Fort Leavenworth symbolizes the frontier. As the most important fort in the West, the place from which the first group of white settlers moved into Indian country, it was the starting point for what would one day be called Manifest Destiny. It was the main base for the exploration of the Great Salt Lake in Utah and of the Columbia River in Oregon. Eight miles west of Fort Leavenworth, the newly opened Oregon and Santa Fe Trails separated. Here a young man from Illinois, James "Wild Bill" Hickok, experienced the West for the first time, amid wagon trains as far as his eye could see. Fort Leavenworth was the base camp for building the transcontinental railroad. From here, troops marched off to the Mexican War and Custer's Seventh Cavalry trekked to the Little Big Horn. In 1881, General William Tecumseh Sherman established a staff college at Fort Leavenworth, and when the frontier closed in1890, Leavenworth began to train officers for fighting overseas-another territorial threshold-which they did in 1898, when U.S. troops carried the flag to Cuba and the Philippines. This has always been the place where the army prepares its commanders "to fight the next war." "Vinegar Joe" Stilwell, MacArthur, Eisenhower, and Powell, to name only a few generals, were indelibly marked by Leavenworth.
Almost every member of the army's top brass has spent at least several months, if not longer, at Fort Leavenworth. More than 90 percent of Army captains take a nine-week course here. More than 50 percent of all majors spend a year at Leavenworth before they are eligible for promotion to lieutenant colonel; of those majors who eventually make it to general, the percentage is much higher. Leavenworth is where military warfare doctrine is written. It was Leavenworth's School of Advanced Military Studies that, in 1990, outlined
the strategy for Operation Desert Storm. When the United States intervenes overseas, the phones and computers at Leavenworth work overtime.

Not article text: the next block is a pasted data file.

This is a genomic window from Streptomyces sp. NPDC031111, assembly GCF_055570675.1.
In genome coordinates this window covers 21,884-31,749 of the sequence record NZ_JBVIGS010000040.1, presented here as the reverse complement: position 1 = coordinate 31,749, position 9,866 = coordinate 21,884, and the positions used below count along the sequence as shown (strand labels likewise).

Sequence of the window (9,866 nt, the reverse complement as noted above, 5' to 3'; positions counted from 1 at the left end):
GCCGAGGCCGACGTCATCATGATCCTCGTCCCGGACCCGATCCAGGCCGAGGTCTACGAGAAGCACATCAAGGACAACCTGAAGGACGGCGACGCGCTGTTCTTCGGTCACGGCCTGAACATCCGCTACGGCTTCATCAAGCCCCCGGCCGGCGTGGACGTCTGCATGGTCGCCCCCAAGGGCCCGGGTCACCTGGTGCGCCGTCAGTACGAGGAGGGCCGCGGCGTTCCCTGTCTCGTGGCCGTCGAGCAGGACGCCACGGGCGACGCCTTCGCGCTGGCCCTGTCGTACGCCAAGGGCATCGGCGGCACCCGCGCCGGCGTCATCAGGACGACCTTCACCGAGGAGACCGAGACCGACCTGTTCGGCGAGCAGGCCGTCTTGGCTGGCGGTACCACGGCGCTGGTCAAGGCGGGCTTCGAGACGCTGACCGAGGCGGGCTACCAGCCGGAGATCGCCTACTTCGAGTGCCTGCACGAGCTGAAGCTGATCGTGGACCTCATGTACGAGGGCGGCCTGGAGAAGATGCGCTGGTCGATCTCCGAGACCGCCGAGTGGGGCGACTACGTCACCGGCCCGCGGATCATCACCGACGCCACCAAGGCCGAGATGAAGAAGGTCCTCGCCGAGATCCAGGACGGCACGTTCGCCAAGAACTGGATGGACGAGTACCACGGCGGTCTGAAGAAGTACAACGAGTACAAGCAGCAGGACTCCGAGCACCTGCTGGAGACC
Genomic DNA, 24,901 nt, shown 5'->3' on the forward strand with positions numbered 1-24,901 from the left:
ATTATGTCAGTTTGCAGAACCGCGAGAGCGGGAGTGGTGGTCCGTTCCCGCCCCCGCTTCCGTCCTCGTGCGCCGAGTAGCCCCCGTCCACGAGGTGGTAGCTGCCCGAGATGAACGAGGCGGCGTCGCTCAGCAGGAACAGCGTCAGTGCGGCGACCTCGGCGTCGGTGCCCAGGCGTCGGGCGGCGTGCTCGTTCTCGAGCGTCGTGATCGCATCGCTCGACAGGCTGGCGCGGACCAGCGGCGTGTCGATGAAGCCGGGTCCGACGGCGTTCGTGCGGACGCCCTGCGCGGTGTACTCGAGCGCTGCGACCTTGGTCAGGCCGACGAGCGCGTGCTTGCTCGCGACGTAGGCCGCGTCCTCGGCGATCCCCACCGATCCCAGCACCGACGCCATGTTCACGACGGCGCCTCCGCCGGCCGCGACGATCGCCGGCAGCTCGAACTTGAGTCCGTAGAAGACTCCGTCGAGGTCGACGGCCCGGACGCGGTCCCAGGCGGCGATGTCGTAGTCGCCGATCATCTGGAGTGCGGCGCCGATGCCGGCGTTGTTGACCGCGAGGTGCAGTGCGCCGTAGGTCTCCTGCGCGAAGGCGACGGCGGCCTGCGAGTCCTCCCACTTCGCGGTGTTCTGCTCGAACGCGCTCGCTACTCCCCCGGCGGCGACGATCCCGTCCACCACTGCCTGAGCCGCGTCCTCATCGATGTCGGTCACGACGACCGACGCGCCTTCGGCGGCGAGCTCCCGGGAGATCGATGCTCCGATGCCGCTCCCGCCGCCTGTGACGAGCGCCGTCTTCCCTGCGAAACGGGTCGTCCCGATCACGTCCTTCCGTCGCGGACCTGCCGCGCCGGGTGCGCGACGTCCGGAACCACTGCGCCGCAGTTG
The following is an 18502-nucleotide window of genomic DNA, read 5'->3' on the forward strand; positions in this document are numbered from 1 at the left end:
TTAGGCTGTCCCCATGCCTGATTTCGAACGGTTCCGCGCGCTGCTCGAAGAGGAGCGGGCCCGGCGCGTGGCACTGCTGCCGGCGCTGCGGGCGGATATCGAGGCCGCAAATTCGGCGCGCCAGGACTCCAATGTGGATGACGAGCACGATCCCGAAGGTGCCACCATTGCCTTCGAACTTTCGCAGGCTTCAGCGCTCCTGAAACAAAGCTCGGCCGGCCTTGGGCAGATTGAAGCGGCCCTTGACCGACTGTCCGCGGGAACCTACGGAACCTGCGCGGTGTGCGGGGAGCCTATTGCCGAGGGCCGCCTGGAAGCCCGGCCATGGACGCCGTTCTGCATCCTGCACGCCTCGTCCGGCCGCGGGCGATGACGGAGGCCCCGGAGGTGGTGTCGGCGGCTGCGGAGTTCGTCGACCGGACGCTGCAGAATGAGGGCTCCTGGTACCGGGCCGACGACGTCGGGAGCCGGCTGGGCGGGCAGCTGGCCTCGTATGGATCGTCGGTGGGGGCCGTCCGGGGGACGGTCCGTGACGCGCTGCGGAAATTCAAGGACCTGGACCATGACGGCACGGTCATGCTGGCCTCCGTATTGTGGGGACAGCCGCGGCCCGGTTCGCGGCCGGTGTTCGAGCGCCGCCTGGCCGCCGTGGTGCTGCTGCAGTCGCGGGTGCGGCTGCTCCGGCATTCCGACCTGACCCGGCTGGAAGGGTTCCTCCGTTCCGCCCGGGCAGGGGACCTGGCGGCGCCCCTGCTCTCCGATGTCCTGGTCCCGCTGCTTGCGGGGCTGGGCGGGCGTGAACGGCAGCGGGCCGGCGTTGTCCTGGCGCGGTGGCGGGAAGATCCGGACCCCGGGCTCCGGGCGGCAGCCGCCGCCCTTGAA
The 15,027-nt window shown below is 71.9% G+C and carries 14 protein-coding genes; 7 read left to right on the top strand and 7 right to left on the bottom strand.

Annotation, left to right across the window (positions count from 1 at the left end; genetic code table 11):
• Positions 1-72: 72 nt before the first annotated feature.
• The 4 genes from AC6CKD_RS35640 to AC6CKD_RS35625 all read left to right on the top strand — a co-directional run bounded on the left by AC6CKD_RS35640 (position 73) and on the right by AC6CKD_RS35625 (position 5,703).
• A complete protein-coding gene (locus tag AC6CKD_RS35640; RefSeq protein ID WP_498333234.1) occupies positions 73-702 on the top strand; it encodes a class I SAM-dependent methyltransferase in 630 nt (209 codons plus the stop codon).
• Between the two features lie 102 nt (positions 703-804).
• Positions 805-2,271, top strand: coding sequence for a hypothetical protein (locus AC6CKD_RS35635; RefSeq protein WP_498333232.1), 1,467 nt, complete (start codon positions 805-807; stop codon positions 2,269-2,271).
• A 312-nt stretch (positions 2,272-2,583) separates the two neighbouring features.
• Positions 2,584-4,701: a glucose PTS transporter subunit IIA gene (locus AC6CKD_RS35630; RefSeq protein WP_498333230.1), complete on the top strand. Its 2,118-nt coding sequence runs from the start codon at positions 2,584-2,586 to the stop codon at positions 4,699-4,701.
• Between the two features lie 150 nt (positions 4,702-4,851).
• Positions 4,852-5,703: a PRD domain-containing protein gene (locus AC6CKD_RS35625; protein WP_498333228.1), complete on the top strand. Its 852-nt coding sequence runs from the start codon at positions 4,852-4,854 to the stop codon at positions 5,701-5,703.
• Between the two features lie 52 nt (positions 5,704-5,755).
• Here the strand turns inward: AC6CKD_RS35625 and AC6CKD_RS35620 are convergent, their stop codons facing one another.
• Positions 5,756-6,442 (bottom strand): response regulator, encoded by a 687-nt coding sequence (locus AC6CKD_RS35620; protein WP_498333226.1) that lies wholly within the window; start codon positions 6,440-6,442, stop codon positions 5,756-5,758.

Leavenworth's Battle Command Training Program runs simulated war games-for example, "Prairie Warrior," an annual exercise in which computers link Leavenworth with other U.S. military installations around the world in a "virtual" war situation, with isolated command headquarters, battlefield observers, and so forth. During my visit, Prairie Warrior featured a scenario in an "imaginary Europe" menaced by a failing nation-state in the "north-central" sector near present-day Berlin. The state is both threatened by its neighbors and tearing itself apart through civil unrest and guerrilla insurgencies in densely populated urban areas. Because this scenario was set fifteen years in the future, the weaponry for the war game included "intelligent mines" that can distinguish among trucks, tanks, and people and identify the enemy. While other military institutions look "strategically" and thus more abstractly at the future, Leavenworth, because it concentrates on training captains and majors, the "middle ranks," is "where the rubber meets the road," explained Major Chris Devens.
Another exercise I looked in on involved a humanitarian emergency in Memphis and St. Louis after a major earthquake along the Mississippi Valley's "New Madrid" fault line, where a series of big quakes did in fact occur in 1811 and 1812. More earthquakes are expected, and buildings in Memphis and St. Louis have not generally been constructed to withstand major tremors. This exercise tested the army's ability to work with NGOs (nongovernmental organizations, or private relief agencies), as it has had to do in the Third World.
It was assumed that there would be civil disorder after the quake. "Martial law has rarely been declared in the United States," noted Lieutenant Colonel Marvin Chandler. "That's another thing we look at." Many times in the course of my visit to Leavenworth I heard discussion of the Posse Comitatus Act, which forbids the National Guard to act as a local police force once it has been federalized by the army in a civil emergency. The implication was that turbulence within the United States might one day require the act to be repealed. "The future is icky," said Lieutenant Colonel Chandler, showing me a cartoon of a cow, representing an awkward, slow-moving army, trying to negotiate a ser...